Share on facebook
Share on twitter
Share on linkedin

Cardio-Respiratory Events In Preterm Infants During The First 72 Hours Of Life: Clinical Features And Impact Of Neonatal Characteristics.

Silvia Martini1, Luigi Corvaglia1, Giulia Frabboni1, Paola Rucci2, Silvia Galletti1, Anna Giulia Cimatti1, Giacomo Faldella1, Topun Austin3


1 Neonatal Intensive Care Unit, St. Orsola-Malpighi University Hospital, Bologna, Italy

2 Department of Biomedical and Neuromotor Sciences, Division of Hygiene and Biostatistics, University of Bologna, Italy

3 Neonatal Intensive Care Unit, Cambridge University Hospitals, Cambridge, UK


Cardio-respiratory events (CRE), defined as intermittent episodes of hypoxemia and/or bradycardia, are particularly common among preterm infants. It has been previously shown that CRE result in transient brain hypoxia and hypoperfusion and may represent a possible risk factor for neurodevelopmental impairment and retinopathy of prematurity. The high cardio-respiratory instability typically seen in preterm infants during the first 72 hours of life may influence CRE occurrence, with possible clinical implications. This study aimed to characterize CRE features in this transitional period and to evaluate whether specific neonatal and clinical characteristics are associated with different CRE types.


Newborn infants with gestational age (GA) <32 weeks or birth weight (BW) <1500 g were enrolled. Congenital malformations and mechanical ventilation were exclusion criteria. During the first 72 hours, heart rate (HR) and peripheral oxygen saturation (SpO2) were continuously recorded, and an echocardiogram was performed 12- to 24-hourly to assess the status of the ductus arteriosus. CRE ≥10 sec were clustered into isolated desaturation (ID, SpO2<85%), isolated bradycardia (IB, HR<100 bpm or <70% baseline), combined desaturation and bradycardia (DB, occurrence of the two events within a 60-sec window). According to their duration and SpO2 and/or HR nadir values, CRE were also classified as mild (SpO2 80-84% and HR 80-100 bpm and duration <60 sec), moderate (SpO2 70-79% or HR 80-60 bpm or duration 61-120 sec) or severe (SpO2 <70% or HR <60 bpm or duration >120 sec). A generalized estimating equation (GEE) was used to examine the impact of relevant variables on CRE type and severity. Significance level was set at p<0.05. No funds were perceived for the present study. The study protocol was approved by the Ethics Committee of St. Orsola-Malpighi Hospital (Bologna, Italy).


A total of 897 events from 24 neonates (mean GA 30±2 weeks) were recorded and analysed; of these, ID were 549 (61.2%), IB 132 (14.7%) and DB 216 (24.1%). For the latter events, in most cases bradycardia preceded desaturation onset (n=73, 33.8%) or nadir (n=87, 40.3%); a nadir concomitance was observed in 49 events (22.7%), whereas bradycardia followed desaturation only in 7 events (3.2%).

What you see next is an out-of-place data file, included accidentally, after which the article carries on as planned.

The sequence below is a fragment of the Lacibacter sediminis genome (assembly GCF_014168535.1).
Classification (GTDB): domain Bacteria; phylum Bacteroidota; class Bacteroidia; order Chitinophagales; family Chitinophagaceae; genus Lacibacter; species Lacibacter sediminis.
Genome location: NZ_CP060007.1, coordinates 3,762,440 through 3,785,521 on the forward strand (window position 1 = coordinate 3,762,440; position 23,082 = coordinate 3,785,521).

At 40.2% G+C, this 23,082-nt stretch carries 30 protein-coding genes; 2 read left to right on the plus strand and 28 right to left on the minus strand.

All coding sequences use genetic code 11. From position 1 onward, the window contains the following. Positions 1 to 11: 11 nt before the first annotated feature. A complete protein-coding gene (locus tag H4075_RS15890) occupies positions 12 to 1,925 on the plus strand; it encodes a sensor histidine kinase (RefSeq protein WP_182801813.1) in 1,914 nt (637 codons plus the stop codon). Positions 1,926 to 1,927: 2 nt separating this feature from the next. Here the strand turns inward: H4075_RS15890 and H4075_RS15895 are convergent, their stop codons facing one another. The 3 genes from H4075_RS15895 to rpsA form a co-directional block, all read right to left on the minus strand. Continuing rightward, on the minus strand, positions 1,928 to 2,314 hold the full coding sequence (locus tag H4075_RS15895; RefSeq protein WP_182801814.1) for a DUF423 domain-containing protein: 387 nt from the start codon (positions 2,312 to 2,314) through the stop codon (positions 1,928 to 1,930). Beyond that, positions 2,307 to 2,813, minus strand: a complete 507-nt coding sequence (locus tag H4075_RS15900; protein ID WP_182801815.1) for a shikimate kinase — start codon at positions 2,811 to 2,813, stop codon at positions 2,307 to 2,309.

Compared with other CRE types, ID were more likely in the presence of a hemodynamically significant PDA (B 1.06 [95% confidence interval 0.21-1.91], p=0.01), whereas IB were less common (B -0.80 [-1.40; -0.19], p=0.01). DB were significantly higher in infants <30 weeks’ gestation (B 1.42 [0.73-2.11], p<0.01) and in continuous positive airway pressure (CPAP) support (B 1.93 [0.29-3.59], p=0.02). No effect of antenatal Doppler status, antenatal steroids or surfactant administration on CRE type was observed.

As for CRE severity, 362 out of 897 events (40.4%) were mild, 350 (39%) moderate and 185 (20.6%) severe. Event severity differed significantly in relation to the type of CRE, being highest for DB (B 0.94 [0.55-1.33], p<0.01) and lowest for IB (B -1.41 [-1.87; -0.95], p<0.01). A protective effect towards severe events was observed for complete antenatal steroids administration (B -0.54 [-0.96; -0.12], p=0.01), CPAP (B -0.75 [-1.47; -0.36], p=0.04) and nasal cannulas (B -0.99 [-1.86; -0.13], p=0.02), whereas these events were more likely in infants who required surfactant administration (B 1.22 [0.62-1.82], p<0.01).

Neonatal Society Meeting Clare College Cambridge June 27-28th 2019 29


Preterm infants who do not require invasive ventilation have different types of CRE during the first 72 hours of life. The significant association observed between the CRE type and specific neonatal characteristics suggest different underlying physiological mechanisms. Moreover, during the transitional period, one out of 5 CRE has severe clinical features; if desaturation and bradycardia occur simultaneously, this likelihood rises significantly, whereas antenatal steroids administration and non-invasive respiratory support are associated with lowered risk, with possible clinical implications.


1. Di Fiore JM, Poets CF, Gauda E, Martin RJ, MacFarlane P. Cardiorespiratory events in preterm infants: interventions and consequences. J Perinatol 2016;36:251-8.

2. Di Fiore JM, Poets CF, Gauda E, Martin RJ, MacFarlane P. Cardiorespiratory events in preterm infants: etiology and monitoring technologies. J Perinatol 2016;36:165-71.

3. Wu TW, Azhibekov T, Seri I. Transitional Hemodynamics in Preterm Neonates: Clinical Relevance. Pediatr Neonatol. 2016;57:7-18

More to explorer

Summer Meeting 2024

19th-21st June 2024 Joint Summer Meeting with the Fetal and Neonatal Physiological Society at University of Nottingham Full 3-day, International Conference |

Spring Meeting 2024

14th March 2024 Hybrid event: Virtual meeting or in person at Royal Society of Medicine, London 09.30 – 18.00 GMT Register Here

Autumn Meeting 2023

9th November 2023 Hybrid event: This will be a hybrid meeting with both in-person attendance at the Royal Society of Medicine, London

Search by category

We use cookies to improve your experience on our website. By browsing this website, you agree to our use of cookies.